By: Darryl D’Souza
Watching Mirvish’s production of Fiddler on the Roof, playing at the Canon Theatre, certainly makes for a very entertaining evening. Frankly, I wasn’t sure that it would be, given its length and subject matter (the marrying off of several daughters,) I thought I would be bored to death. Happily, I was proved wrong.
The play flew by for me, despite being approximately 3 hours long, including one intermission. This was the first time I’ve seen the play, and I have never seen Norman Jewison’s 1971 film version. Although I haven’t seen any other versions, if you’re a huge fan, I cannot imagine you being disappointed with this production.
If, like me, you’ve never seen Fiddler on the Roof before, then you’re in for a treat. There are a number of memorable musical numbers like: “Matchmaker, Matchmaker”, “If I were a rich man”, and “Tradition”. Harvey Fierstein stars as Tevye, the poor father of five daughters, three of whom are of marriageable age.
Playing Tevye in Fiddler on the Roof seems to me like the role Fierstein was born to play. I don’t think I’ve ever seen an actor in a live theatre performance as convincing as Harvey Fierstein was as Tevye. While I usually judge an actor or actress on how convincingly they play their character, with Fierstein I was unable to differentiate the actor from the character he was playing, they were one. It was a performance I think all actors should strive for.
I haven’t liked a single film Fierstein has been in, and his acting in these films from what I remember was quite mediocre. But he is remarkably well suited to play Tevye, and does an excellent job in this production.
The person I went to the show with said that her favourite part was when Tevye finally gave in to his eldest daughter’s desire to marry the poor young tailor, rather than forcing her to marry the rich old butcher Yenta had arranged for her to marry.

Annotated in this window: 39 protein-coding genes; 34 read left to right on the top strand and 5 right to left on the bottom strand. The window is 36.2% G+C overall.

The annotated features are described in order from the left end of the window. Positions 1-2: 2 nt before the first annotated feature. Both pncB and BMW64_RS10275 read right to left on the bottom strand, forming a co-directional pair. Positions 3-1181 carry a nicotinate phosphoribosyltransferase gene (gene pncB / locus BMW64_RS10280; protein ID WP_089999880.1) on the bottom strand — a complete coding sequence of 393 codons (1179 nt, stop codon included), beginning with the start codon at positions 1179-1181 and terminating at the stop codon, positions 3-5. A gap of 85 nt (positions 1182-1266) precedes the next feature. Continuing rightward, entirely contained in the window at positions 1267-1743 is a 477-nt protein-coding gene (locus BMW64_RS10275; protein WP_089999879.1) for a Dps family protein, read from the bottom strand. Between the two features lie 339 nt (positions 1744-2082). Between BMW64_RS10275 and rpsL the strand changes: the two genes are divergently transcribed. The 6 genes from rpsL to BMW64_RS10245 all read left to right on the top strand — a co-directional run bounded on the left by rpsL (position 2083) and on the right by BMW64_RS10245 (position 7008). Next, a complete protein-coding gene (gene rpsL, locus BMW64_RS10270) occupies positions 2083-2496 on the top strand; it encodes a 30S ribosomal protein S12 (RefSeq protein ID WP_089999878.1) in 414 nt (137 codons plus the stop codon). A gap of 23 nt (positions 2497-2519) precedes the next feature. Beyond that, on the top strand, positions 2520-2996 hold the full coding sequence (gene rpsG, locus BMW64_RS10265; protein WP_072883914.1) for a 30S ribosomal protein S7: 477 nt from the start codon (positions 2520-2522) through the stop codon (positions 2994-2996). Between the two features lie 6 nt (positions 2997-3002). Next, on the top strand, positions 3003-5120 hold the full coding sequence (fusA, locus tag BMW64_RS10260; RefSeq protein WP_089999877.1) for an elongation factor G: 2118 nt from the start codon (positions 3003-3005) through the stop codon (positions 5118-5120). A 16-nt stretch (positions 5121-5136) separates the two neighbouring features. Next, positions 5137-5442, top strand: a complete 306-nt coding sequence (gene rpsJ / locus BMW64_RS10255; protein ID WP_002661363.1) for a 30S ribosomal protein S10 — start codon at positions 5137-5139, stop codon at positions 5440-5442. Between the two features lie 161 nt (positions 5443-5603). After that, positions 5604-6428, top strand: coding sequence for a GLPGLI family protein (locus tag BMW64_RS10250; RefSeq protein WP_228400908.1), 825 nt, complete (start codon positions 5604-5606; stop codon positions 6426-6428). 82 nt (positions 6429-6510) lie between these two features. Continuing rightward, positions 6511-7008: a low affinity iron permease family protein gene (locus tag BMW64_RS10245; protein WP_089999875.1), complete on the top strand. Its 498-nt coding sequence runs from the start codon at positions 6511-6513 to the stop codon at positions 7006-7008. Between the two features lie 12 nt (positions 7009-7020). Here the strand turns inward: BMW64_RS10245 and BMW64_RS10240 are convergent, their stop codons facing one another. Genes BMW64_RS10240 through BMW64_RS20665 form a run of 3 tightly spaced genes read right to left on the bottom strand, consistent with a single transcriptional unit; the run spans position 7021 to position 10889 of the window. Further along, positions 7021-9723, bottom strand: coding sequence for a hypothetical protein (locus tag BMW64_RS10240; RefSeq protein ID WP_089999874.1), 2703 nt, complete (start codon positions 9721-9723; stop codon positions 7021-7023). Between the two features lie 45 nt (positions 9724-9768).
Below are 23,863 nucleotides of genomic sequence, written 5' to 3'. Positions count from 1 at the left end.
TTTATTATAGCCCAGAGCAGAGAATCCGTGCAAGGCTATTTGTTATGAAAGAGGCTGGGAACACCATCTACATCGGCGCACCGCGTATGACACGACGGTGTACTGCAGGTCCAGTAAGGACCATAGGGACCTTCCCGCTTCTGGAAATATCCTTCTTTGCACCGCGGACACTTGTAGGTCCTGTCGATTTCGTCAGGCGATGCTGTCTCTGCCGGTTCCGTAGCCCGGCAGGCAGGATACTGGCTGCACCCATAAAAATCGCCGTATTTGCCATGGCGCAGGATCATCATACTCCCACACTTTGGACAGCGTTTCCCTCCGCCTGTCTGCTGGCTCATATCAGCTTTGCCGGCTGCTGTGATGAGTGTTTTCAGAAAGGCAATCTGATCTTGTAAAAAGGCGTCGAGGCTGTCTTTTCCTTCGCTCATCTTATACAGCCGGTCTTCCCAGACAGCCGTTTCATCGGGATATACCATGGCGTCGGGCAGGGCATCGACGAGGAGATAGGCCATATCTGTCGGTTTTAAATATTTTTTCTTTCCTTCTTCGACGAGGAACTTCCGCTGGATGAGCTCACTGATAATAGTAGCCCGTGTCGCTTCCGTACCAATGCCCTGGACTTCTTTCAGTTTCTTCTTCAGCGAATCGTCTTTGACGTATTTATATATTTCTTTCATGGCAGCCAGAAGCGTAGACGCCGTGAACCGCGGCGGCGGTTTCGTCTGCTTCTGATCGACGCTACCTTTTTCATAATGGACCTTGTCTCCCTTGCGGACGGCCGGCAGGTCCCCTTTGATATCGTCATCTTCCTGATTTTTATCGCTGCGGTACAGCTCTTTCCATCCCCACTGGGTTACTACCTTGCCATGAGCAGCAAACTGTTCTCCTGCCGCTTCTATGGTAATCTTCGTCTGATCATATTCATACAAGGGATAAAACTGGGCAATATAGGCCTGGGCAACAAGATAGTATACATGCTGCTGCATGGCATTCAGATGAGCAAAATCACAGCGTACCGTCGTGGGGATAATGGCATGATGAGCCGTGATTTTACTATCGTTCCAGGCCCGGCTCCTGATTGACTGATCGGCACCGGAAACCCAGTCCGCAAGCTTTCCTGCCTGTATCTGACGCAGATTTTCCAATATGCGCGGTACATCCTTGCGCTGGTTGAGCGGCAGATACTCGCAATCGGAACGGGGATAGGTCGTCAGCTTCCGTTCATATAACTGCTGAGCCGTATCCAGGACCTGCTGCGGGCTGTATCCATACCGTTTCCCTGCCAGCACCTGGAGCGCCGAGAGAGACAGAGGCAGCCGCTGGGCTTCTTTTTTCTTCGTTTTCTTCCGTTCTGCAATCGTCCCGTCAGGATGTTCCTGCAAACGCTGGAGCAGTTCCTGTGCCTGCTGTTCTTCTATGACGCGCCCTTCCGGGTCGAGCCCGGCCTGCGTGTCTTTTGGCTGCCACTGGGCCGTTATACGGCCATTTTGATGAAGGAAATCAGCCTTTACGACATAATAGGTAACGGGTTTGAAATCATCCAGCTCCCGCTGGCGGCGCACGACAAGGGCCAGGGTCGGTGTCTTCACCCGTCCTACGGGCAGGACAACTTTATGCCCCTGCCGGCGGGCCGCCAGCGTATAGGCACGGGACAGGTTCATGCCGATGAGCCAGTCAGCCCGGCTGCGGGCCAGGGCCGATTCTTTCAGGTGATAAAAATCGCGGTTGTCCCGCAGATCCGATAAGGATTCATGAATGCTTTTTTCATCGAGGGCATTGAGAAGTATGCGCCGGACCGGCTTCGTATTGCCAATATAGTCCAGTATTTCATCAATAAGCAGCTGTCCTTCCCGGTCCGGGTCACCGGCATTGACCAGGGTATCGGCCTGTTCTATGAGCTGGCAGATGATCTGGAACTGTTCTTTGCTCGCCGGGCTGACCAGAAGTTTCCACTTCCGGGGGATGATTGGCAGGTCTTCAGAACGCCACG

Personally, I identified with the young Communist scholar. He is sadly sent to Siberia, which would much later also be the fate of many Jews while Stalin was in power. Fiddler on the Roof is certainly not just a feel good musical, it contains allusions to pogroms (something that happened quite frequently in Russia and other parts of Europe prior to the Holocaust,) and ends with a forced exodus from Russia that causes a Jewish Diaspora.
The person I went with asked me why it was called Fiddler on the Roof. Technically, the title of the play stems from a painting “The Fiddler” by Marc Chagall, who was known for his paintings of Eastern European Jewish life, and who’s paintings often included a fiddler. But in the show Tevye says “A fiddler on the roof… Sounds crazy, no? But here, in our little village of Anatevka, you might say every one of us is a fiddler on the roof. Trying to scratch out a pleasant, simple tune without breaking his neck.”
With that in mind, I said I thought that the Fiddler symbolized the suffering of the Jews. The fact that a fiddler had no place being on a roof, is emblematic of how Jews (at least prior to the holocaust,) had no place in the countries where they lived. They were always liable to be thrown out (or even worse) by Anti-Semitic laws, like what happens at the end of Fiddler on the Roof.
If you’re looking for a great way to celebrate Hanukkah or Christmas with your family, then I can think of no better way than with Tevye and his daughters. Seeing this play will be something that both you and your children will not soon forget.
-It plays Tuesday to Saturday at 7:30 pm, and Wednesday, Saturday, and Sunday at 1:30 pm.
-Ticket prices range from $40 – $225.
-Tickets are now available at the box office, by phone at 416.872.1212 (toll-free, call 1.800.461.3333) or click here to buy online through TicketKing.